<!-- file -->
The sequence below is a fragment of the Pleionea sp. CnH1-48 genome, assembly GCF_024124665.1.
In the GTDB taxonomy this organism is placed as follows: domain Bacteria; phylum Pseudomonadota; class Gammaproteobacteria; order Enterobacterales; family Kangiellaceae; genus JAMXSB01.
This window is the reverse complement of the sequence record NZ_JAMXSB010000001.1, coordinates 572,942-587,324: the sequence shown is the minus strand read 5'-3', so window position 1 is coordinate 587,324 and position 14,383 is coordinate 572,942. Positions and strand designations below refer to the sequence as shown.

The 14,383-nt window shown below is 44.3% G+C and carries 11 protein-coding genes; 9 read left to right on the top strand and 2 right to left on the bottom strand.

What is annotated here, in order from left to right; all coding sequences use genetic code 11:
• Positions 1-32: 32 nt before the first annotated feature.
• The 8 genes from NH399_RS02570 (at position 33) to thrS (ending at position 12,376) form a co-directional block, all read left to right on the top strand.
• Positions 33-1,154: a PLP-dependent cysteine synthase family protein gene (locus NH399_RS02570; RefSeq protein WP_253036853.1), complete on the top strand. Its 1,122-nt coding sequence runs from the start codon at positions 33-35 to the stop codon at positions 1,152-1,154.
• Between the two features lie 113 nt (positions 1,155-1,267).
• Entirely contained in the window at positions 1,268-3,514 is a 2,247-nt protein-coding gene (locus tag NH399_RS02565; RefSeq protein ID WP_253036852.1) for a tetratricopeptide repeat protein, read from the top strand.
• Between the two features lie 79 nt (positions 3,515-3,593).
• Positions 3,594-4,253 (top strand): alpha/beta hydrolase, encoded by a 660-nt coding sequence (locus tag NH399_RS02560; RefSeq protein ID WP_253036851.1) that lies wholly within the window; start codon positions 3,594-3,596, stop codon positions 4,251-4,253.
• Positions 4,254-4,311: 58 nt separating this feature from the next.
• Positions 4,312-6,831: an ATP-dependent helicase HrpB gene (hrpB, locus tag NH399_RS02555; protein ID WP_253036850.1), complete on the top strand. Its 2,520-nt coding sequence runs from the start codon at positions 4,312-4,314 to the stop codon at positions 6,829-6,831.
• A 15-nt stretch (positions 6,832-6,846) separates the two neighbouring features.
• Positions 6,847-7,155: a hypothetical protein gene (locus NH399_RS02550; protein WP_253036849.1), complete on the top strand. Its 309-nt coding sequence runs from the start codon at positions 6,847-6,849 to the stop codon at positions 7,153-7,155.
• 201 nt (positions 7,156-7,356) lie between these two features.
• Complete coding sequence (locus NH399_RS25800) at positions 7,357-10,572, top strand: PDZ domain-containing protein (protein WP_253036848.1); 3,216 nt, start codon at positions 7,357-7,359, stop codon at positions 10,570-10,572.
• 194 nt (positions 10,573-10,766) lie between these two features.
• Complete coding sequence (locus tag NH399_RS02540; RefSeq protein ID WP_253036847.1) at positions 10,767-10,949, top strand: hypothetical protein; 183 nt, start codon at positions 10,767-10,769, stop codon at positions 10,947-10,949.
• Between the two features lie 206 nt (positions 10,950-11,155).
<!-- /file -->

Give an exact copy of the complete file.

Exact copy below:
The sequence below is a fragment of the Pleionea sp. CnH1-48 genome, assembly GCF_024124665.1.
In the GTDB taxonomy this organism is placed as follows: domain Bacteria; phylum Pseudomonadota; class Gammaproteobacteria; order Enterobacterales; family Kangiellaceae; genus JAMXSB01.
This window is the reverse complement of the sequence record NZ_JAMXSB010000001.1, coordinates 572,942-587,324: the sequence shown is the minus strand read 5'-3', so window position 1 is coordinate 587,324 and position 14,383 is coordinate 572,942. Positions and strand designations below refer to the sequence as shown.

The 14,383-nt window shown below is 44.3% G+C and carries 11 protein-coding genes; 9 read left to right on the top strand and 2 right to left on the bottom strand.

What is annotated here, in order from left to right; all coding sequences use genetic code 11:
• Positions 1-32: 32 nt before the first annotated feature.
• The 8 genes from NH399_RS02570 (at position 33) to thrS (ending at position 12,376) form a co-directional block, all read left to right on the top strand.
• Positions 33-1,154: a PLP-dependent cysteine synthase family protein gene (locus NH399_RS02570; RefSeq protein WP_253036853.1), complete on the top strand. Its 1,122-nt coding sequence runs from the start codon at positions 33-35 to the stop codon at positions 1,152-1,154.
• Between the two features lie 113 nt (positions 1,155-1,267).
• Entirely contained in the window at positions 1,268-3,514 is a 2,247-nt protein-coding gene (locus tag NH399_RS02565; RefSeq protein ID WP_253036852.1) for a tetratricopeptide repeat protein, read from the top strand.
• Between the two features lie 79 nt (positions 3,515-3,593).
• Positions 3,594-4,253 (top strand): alpha/beta hydrolase, encoded by a 660-nt coding sequence (locus tag NH399_RS02560; RefSeq protein ID WP_253036851.1) that lies wholly within the window; start codon positions 3,594-3,596, stop codon positions 4,251-4,253.
• Positions 4,254-4,311: 58 nt separating this feature from the next.
• Positions 4,312-6,831: an ATP-dependent helicase HrpB gene (hrpB, locus tag NH399_RS02555; protein ID WP_253036850.1), complete on the top strand. Its 2,520-nt coding sequence runs from the start codon at positions 4,312-4,314 to the stop codon at positions 6,829-6,831.
• A 15-nt stretch (positions 6,832-6,846) separates the two neighbouring features.
• Positions 6,847-7,155: a hypothetical protein gene (locus NH399_RS02550; protein WP_253036849.1), complete on the top strand. Its 309-nt coding sequence runs from the start codon at positions 6,847-6,849 to the stop codon at positions 7,153-7,155.
• 201 nt (positions 7,156-7,356) lie between these two features.
• Complete coding sequence (locus NH399_RS25800) at positions 7,357-10,572, top strand: PDZ domain-containing protein (protein WP_253036848.1); 3,216 nt, start codon at positions 7,357-7,359, stop codon at positions 10,570-10,572.
• 194 nt (positions 10,573-10,766) lie between these two features.
• Complete coding sequence (locus tag NH399_RS02540; RefSeq protein ID WP_253036847.1) at positions 10,767-10,949, top strand: hypothetical protein; 183 nt, start codon at positions 10,767-10,769, stop codon at positions 10,947-10,949.
• Between the two features lie 206 nt (positions 10,950-11,155).